The transcript, issued on Tuesday and shared with families of the passengers and crew, covers about 55 minutes of apparently routine conversation, beginning about quarter of an hour before take-off.
The last exchange took place at 1:19a.m. (1719 GMT). Nothing appeared to be wrong, as Malaysian air traffic controllers told the pilots they were entering Vietnamese air space, and received a fairly standard sign-off with call sign in reply.
Air Traffic Control: "Malaysian Three Seven Zero contact Ho Chi Minh 120 decimal 9, good night."
MH370: "Good night, Malaysian Three Seven Zero."
"Previously, Malaysia Airlines had stated initial investigations indicated that the voice which signed off was that of the co-pilot," Transport Minister Hishammuddin said in the statement.
"The police are working to confirm this belief, and forensic examination of the actual recording is on-going."
Malaysia's ambassador to China had told Chinese families in Beijing as early as March 12 that the last words from the cockpit had been "All right, good night", which experts said was more informal than called for by standard radio procedures.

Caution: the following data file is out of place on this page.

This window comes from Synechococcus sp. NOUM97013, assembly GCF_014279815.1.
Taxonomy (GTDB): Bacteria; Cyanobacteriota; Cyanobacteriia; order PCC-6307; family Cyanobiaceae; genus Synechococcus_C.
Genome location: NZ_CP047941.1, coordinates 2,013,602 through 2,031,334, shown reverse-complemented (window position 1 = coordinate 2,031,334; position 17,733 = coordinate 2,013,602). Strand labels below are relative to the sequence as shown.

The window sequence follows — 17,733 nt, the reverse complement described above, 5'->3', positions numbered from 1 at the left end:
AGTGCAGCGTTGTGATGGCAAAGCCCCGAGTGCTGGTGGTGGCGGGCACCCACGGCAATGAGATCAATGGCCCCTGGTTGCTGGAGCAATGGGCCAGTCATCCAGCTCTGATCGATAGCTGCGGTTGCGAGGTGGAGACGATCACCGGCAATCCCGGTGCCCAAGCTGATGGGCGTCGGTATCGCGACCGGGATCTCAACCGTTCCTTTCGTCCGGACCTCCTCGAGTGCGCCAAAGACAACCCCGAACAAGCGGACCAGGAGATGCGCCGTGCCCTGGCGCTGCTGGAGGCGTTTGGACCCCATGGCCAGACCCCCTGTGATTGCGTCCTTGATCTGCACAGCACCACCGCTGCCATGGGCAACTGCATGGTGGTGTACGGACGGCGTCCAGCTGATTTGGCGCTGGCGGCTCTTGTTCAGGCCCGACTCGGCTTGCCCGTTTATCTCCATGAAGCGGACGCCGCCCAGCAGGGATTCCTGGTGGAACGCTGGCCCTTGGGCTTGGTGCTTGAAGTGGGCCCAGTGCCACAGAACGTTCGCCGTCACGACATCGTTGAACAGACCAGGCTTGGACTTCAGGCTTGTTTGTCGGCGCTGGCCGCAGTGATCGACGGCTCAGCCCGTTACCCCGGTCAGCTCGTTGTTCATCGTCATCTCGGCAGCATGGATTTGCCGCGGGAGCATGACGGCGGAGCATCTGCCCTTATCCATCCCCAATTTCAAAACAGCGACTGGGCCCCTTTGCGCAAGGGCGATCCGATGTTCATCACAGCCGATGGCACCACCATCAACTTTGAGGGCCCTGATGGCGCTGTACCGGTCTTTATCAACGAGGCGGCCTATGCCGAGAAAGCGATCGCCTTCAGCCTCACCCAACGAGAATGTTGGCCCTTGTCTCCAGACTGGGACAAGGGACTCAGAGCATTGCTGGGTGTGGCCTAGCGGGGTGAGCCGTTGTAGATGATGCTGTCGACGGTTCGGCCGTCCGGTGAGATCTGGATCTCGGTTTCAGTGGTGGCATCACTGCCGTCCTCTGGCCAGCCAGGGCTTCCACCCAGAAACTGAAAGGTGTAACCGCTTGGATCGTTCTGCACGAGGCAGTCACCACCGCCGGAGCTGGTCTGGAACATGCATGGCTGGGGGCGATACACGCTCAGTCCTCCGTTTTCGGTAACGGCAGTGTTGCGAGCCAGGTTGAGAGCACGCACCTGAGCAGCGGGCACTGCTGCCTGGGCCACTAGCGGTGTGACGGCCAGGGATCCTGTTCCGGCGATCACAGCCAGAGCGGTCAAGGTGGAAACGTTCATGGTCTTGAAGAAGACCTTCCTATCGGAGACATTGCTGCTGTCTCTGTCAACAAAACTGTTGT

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Search goes on
Nine ships and 10 aircraft resumed the hunt for wreckage from MH370 on Tuesday, hoping to recover more than the fishing gear and other flotsam found since Australian authorities moved the search 1,100 km (685 miles) north after new analysis of radar and satellite data.
Houston said the challenging search, in an area the size of Ireland, would continue based on the imperfect information with which they had to work.
"But, inevitably, if we don't find any wreckage on the surface, we are eventually going to have to, probably in consultation with everybody who has a stake in this, review what to do next," he said.
Using faint, hourly satellite signals gathered by British firm Inmarsat PLC and radar data from early in its flight, investigators have only estimates of the speed the aircraft was travelling and no certainty of its altitude, Houston said.
Satellite imagery of the new search area had not given "anything better than low confidence of finding anything", said Mick Kinley, another search official in Perth.
Malaysian Prime Minister Najib Razakwill travel to Perth late on Wednesday to see the operation first hand. He was expected to meet Australian Prime Minister Tony Abbott on Thursday.
Among the vessels due to join the search in the coming days is an Australian defence force ship, the Ocean Shield, that has been fitted with a sophisticated U.S. black box locator and an underwater drone.
Time is running out because the signal transmitted by the missing aircraft's black box will die about 30 days after a crash due to limited battery life, leaving investigators with a vastly more difficult task.